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Sheltering From a Gathering Storm: Temperature Resilience in Pakistan

Authors: Fawad Khan; Sharmeen Malik; Atta Rehman

This case study, one of three in the project, focuses on key issues related to temperature in Pakistan, and provides insights into the economic and nonfinancial returns of adaptive, resilient shelter designs that take into consideration hazards such as typhoons, flooding, and temperature increases.

Key Points in Brief: 

  • Climate change will seriously impact urban areas in Pakistan. 
  • Increases in the temperature minimums and heat index need greater attention. 
  • The T-min is the most important variable for shelter design. 
  • Heat impacts vary by gender and occupation. 
  • Temperature increases will make cities unaffordable for the poor. 
  • New T-min heat reduction measures are needed. 
  • Several passive technologies for heat reduction have been proven effective. 
  • Concrete is unsuitable for heat resilient housing. 
  • Greater awareness of heat reduction measures is needed. 
  • Heat is not the only problem affecting poor communities.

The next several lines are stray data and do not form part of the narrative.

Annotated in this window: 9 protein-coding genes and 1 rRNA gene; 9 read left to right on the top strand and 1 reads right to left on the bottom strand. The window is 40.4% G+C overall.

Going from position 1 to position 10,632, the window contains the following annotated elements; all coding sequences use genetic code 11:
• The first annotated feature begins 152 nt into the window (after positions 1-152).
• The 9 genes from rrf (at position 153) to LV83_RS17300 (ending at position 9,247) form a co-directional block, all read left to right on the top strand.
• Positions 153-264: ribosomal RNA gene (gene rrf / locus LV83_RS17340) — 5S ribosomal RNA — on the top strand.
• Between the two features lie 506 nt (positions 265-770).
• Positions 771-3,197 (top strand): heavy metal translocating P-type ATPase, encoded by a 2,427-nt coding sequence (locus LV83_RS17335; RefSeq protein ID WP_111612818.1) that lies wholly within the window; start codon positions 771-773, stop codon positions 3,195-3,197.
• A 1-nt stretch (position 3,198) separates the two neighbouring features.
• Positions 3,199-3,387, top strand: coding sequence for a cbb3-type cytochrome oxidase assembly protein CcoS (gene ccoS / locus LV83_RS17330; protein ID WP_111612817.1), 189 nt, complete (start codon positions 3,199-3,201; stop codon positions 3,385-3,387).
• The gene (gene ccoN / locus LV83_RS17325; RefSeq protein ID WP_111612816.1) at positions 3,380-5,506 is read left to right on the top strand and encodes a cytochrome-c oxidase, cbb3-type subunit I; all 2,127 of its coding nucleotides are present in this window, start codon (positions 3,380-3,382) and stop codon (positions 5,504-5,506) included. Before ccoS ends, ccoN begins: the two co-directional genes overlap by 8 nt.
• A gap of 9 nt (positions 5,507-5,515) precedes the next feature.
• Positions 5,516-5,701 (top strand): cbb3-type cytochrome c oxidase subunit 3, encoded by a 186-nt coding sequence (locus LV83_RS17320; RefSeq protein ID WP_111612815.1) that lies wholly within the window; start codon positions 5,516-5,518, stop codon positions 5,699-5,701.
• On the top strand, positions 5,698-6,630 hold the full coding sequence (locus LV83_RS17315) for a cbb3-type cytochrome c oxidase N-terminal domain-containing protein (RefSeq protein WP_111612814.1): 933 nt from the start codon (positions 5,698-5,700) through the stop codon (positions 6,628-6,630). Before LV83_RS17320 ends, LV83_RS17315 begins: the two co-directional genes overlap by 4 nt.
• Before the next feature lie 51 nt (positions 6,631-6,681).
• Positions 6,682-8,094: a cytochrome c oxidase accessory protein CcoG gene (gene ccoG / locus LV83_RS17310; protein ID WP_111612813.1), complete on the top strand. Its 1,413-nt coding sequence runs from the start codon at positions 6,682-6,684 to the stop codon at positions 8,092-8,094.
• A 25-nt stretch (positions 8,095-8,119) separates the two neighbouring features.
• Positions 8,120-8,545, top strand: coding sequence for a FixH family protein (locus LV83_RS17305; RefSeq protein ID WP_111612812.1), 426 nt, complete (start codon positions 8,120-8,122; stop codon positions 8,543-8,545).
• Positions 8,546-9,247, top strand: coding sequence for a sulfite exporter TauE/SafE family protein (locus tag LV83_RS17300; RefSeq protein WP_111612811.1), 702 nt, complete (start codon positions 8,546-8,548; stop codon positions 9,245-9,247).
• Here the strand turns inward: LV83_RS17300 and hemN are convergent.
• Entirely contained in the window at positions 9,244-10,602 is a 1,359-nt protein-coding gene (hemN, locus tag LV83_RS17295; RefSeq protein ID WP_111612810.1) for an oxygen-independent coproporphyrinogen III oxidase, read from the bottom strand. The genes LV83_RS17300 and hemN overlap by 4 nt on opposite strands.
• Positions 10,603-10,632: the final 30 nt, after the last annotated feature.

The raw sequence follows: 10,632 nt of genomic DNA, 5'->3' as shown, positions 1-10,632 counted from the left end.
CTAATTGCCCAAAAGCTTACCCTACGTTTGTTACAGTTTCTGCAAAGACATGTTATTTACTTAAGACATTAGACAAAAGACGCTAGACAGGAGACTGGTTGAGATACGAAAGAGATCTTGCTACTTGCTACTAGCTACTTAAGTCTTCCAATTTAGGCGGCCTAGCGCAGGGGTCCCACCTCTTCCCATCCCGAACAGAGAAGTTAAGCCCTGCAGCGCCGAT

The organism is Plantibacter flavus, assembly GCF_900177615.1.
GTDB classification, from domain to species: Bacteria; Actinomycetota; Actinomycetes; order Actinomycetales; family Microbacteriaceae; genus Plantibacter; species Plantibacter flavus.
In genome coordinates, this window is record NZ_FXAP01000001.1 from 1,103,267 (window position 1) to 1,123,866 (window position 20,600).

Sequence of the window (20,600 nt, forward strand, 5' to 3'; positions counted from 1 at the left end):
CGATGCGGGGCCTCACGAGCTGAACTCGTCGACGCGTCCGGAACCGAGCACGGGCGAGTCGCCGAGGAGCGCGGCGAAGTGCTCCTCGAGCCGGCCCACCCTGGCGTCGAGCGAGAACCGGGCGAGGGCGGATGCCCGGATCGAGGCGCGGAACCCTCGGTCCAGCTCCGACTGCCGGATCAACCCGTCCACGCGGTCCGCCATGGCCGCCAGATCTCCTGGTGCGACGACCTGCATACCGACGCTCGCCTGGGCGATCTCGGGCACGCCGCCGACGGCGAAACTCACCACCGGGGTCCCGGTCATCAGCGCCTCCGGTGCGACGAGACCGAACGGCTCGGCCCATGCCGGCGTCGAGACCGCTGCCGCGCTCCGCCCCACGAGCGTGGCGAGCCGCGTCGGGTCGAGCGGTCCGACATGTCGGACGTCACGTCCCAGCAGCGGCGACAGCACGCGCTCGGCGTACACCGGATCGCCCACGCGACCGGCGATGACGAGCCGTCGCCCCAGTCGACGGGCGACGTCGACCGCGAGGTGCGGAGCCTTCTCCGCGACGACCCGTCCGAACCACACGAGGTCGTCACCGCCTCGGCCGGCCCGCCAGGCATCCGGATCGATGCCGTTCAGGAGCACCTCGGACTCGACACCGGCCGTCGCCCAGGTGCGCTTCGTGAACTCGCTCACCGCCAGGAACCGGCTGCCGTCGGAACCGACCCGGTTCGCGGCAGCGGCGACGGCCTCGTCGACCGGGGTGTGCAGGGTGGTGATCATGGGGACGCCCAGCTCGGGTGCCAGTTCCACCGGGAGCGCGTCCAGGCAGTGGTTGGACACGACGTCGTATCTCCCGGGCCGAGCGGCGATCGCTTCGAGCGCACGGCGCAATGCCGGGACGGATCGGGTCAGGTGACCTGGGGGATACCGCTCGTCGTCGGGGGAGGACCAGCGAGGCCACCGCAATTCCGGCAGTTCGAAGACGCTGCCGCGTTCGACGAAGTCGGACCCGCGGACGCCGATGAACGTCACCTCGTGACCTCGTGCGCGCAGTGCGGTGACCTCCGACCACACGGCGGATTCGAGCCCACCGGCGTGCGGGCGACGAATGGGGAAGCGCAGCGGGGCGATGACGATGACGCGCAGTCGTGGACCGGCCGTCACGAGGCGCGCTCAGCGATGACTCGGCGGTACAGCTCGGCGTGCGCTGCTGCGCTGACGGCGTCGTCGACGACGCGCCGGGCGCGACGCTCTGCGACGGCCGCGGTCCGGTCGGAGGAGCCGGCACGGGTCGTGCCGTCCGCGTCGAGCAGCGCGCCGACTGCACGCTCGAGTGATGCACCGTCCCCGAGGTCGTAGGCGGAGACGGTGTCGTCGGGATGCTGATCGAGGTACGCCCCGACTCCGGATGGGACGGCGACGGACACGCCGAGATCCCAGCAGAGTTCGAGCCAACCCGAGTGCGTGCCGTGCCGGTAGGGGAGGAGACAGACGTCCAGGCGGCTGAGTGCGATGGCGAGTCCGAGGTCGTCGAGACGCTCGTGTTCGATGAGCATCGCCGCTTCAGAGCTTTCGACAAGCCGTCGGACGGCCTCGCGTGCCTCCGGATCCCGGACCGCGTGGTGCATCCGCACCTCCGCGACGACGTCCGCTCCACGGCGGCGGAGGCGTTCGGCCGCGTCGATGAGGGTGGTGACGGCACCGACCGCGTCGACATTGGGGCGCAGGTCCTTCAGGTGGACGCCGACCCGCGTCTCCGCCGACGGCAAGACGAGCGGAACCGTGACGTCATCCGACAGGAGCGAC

Citation: Khan, F., Malik, S., & Rehman, A. (2014). Sheltering from a gathering storm: Temperature resilience in Pakistan. Boulder, CO: ISET-International.

Funded By: (Disclaimer) These documents are an output from a project funded by the UK Department for International Development (DFID) and the Netherlands Directorate-General for International Cooperation (DGIS) for the benefit of developing countries. However, the views expressed and information contained in these documents are not necessarily those of or endorsed by DFID, DGIS, or the entities managing the delivery of the Climate and Development Knowledge Network, which can accept no responsibility or liability for such views, completeness or accuracy of the information, or any reliance placed on them.